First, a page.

Primary Biliary Cholangitis is an autoimmune chronic liver disease formerly known as biliary cirrhosis. This disease results in destruction of bile ducts in the liver, which builds up bile and other toxins in the liver and causes inflammation and scarring. Eventually, if left untreated, it can severely damage the liver and their functions become impaired. Since this disease is chronic with no cure yet, medications are given to help slow the progression of this disease and prevent complications. The most common medicine used by the doctors for this disease is Ursodeoxycholic Acid (UDCA) which helps to move bile from the liver. Another medicine that has shown promising results  is the use of Obeticholic Acid in patients with primary biliary cholangitis. It was approved by the US Food and Drug Administration in adult patients when they had a negative response to UDCA treatments. 

A study was conducted in order to test the safety and effectiveness of  Obeticholic Acid in patients with primary biliary cholangitis. It was a 12 months, double-blind, placebo-controlled phase 3 trial, where 217 patients who had an inadequate response to ursodil or who found the side-effects of ursodiol unacceptable were chosen.They were given obeticholic acid at a dose of 10 mg (the 10-mg group), obeticholic acid at a dose of 5 mg with adjustment to 10 mg if applicable (the 5–10-mg group), or placebo. The primary endpoint was an alkaline phosphatase level of less than 1.67 times the upper limit of the normal range, with a reduction of at least 15% from baseline, and a normal total bilirubin level. The results of this study : In patients with primary biliary cholangitis, obeticholic acid treated with ursodiol or as monotherapy for 12 months resulted in decreases in baseline levels of alkaline phosphatase and total bilirubin that varied significantly from the changes observed with placebo. Obeticholic acid has had more extreme adverse incidents.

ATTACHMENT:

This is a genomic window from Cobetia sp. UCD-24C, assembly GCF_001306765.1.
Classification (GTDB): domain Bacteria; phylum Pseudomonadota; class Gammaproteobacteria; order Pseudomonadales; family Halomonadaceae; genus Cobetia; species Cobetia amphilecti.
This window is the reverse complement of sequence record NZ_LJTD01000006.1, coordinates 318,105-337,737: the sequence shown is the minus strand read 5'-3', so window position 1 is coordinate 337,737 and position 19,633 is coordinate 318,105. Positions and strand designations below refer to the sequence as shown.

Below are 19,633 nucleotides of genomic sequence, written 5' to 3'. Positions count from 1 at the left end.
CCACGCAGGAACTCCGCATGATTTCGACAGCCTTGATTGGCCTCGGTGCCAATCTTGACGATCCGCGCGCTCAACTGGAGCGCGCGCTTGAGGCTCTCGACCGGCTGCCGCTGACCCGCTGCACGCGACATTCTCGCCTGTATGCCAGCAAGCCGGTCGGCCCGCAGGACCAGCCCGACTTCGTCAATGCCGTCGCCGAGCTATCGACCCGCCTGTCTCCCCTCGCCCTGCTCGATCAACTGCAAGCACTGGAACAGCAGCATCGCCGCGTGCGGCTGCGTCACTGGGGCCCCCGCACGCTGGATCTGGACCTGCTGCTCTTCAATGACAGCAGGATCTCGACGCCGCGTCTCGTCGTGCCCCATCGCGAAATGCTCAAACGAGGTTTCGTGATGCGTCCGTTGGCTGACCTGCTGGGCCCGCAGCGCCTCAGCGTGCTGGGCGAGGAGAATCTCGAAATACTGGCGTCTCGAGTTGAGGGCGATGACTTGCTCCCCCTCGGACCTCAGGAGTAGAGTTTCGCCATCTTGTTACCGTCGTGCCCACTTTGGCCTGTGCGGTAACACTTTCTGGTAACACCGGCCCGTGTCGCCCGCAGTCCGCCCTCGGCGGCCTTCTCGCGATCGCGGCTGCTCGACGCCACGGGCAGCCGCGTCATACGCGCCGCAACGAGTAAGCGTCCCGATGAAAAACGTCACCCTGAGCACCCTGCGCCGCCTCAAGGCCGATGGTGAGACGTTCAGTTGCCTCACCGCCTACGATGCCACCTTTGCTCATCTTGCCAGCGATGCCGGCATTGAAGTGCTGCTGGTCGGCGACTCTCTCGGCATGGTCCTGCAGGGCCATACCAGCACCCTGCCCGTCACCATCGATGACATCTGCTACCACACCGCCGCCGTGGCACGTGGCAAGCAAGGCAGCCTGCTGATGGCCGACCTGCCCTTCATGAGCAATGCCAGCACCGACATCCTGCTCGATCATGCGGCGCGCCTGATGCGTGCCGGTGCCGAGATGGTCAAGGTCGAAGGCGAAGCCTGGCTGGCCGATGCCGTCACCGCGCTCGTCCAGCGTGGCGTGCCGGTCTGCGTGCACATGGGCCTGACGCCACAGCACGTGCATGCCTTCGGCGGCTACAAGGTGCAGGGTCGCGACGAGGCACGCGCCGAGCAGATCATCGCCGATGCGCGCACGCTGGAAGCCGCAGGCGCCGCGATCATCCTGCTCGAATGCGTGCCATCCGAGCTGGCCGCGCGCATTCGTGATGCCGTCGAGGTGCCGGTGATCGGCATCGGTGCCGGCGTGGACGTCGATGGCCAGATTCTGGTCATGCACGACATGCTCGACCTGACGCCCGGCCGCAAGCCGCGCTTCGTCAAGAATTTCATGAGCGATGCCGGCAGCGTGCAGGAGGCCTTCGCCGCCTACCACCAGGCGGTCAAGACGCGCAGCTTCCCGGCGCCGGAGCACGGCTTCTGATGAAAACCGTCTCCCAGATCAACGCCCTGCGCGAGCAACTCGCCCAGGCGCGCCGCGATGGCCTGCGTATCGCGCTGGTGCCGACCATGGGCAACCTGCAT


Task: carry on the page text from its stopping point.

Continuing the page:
Both synthetic bile acids are UDCA and obeticholic acid, and have complementary mechanisms of action. Obeticholic acid is a stimulant of the Farnesoid X receptor (FXR) that is active in a large range of pathways. It reduces the synthesis of bile acids, leading to less accumulation of toxic bile acids and less cholestatic damage. It also increases the secretion of bile acid at the same time. Choleretic effects include both obeticholic acid and UDCA, causing more bile acid flow, less accumulation of harmful bile acids in the parenchyma of the liver, as well as less inflammation and direct cell damage. Obeticholic acid has the primary side effect of pruritus. The remaining side effects are mild, normal symptoms that can occur for a year (e.g., tiredness, abdominal pain, rash, dizziness, constipation) and may or may not be associated with the medication.